Objection 1: It would seem that Christ's Passion did not bring about our salvation by way of merit. For the sources of our sufferings are not within us. But no one merits or is praised except for that whose principle lies within him. Therefore Christ's Passion wrought nothing by way of merit.
Objection 2: Further, from the beginning of His conception Christ merited for Himself and for us, as stated above (Q, A; Q, A). But it is superfluous to merit over again what has been merited before. Therefore by His Passion Christ did not merit our salvation.
Objection 3: Further, the source of merit is charity. But Christ's charity was not made greater by the Passion than it was before. Therefore He did not merit our salvation by suffering more than He had already.
On the contrary, on the words of Phil.2:9, |Therefore God exalted Him,| etc., Augustine says (Tract. civ in Joan.): |The lowliness| of the Passion |merited glory; glory was the reward of lowliness.| But He was glorified, not merely in Himself, but likewise in His faithful ones, as He says Himself (Jn.17:10). Therefore it appears that He merited the salvation of the faithful.
I answer that, As stated above (Q, AA,9; Q, AA,5), grace was bestowed upon Christ, not only as an individual, but inasmuch as He is the Head of the Church, so that it might overflow into His members; and therefore Christ's works are referred to Himself and to His members in the same way as the works of any other man in a state of grace are referred to himself. But it is evident that whosoever suffers for justice's sake, provided that he be in a state of grace, merits his salvation thereby, according to Mat.5:10: |Blessed are they that suffer persecution for justice's sake.| Consequently Christ by His Passion merited salvation, not only for Himself, but likewise for all His members.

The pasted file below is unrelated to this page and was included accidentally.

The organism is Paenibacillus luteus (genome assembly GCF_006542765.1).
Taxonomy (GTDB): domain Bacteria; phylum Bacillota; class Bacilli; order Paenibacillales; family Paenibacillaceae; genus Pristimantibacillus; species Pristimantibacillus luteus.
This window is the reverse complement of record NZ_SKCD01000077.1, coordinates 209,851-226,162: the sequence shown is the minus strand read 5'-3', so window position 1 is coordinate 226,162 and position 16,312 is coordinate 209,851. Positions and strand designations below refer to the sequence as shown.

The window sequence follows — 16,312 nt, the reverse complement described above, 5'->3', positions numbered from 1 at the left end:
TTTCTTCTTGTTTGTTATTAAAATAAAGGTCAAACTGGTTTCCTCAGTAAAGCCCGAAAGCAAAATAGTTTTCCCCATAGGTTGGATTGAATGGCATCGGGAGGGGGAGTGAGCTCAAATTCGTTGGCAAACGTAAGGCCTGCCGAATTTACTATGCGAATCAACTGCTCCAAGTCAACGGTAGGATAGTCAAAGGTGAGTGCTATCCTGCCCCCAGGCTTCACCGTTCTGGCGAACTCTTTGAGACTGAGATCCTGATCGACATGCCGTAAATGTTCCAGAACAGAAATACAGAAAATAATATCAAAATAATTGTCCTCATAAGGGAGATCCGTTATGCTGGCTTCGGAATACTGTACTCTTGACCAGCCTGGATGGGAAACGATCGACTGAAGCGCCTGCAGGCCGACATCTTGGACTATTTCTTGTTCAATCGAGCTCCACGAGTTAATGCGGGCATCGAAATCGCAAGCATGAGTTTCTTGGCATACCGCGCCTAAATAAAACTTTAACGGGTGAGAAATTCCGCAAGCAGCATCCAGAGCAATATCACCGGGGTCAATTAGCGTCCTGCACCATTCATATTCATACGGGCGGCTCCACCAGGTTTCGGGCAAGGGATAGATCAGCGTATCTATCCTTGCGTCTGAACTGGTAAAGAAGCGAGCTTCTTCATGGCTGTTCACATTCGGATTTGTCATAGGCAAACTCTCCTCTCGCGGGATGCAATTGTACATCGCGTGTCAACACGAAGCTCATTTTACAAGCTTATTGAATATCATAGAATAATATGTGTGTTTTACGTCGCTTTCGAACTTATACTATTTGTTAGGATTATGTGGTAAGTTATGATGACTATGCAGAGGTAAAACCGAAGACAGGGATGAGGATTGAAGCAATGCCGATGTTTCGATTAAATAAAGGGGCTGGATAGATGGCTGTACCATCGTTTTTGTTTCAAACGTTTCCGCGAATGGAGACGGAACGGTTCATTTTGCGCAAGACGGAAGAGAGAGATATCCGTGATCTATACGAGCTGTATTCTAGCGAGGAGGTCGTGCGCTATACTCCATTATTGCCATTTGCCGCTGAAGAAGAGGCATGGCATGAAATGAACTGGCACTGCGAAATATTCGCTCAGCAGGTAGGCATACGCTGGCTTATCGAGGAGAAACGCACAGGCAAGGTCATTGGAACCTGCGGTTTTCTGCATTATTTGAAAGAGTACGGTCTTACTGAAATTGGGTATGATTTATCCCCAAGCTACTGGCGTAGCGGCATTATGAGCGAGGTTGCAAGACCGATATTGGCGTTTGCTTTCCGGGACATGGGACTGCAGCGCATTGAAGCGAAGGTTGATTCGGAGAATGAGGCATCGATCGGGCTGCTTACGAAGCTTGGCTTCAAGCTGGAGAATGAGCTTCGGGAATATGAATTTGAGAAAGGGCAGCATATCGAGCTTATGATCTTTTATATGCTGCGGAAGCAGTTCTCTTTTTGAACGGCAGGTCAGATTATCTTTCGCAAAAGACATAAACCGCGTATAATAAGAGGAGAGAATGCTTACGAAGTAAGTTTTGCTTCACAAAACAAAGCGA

Reply to Objection 1: Suffering, as such, is caused by an outward principle: but inasmuch as one bears it willingly, it has an inward principle.
Reply to Objection 2: From the beginning of His conception Christ merited our eternal salvation; but on our side there were some obstacles, whereby we were hindered from securing the effect of His preceding merits: consequently, in order to remove such hindrances, |it was necessary for Christ to suffer,| as stated above (Q, A).
Reply to Objection 3: Christ's Passion has a special effect, which His preceding merits did not possess, not on account of greater charity, but because of the nature of the work, which was suitable for such an effect, as is clear from the arguments brought forward above all the fittingness of Christ's Passion (Q, AA, 3,4).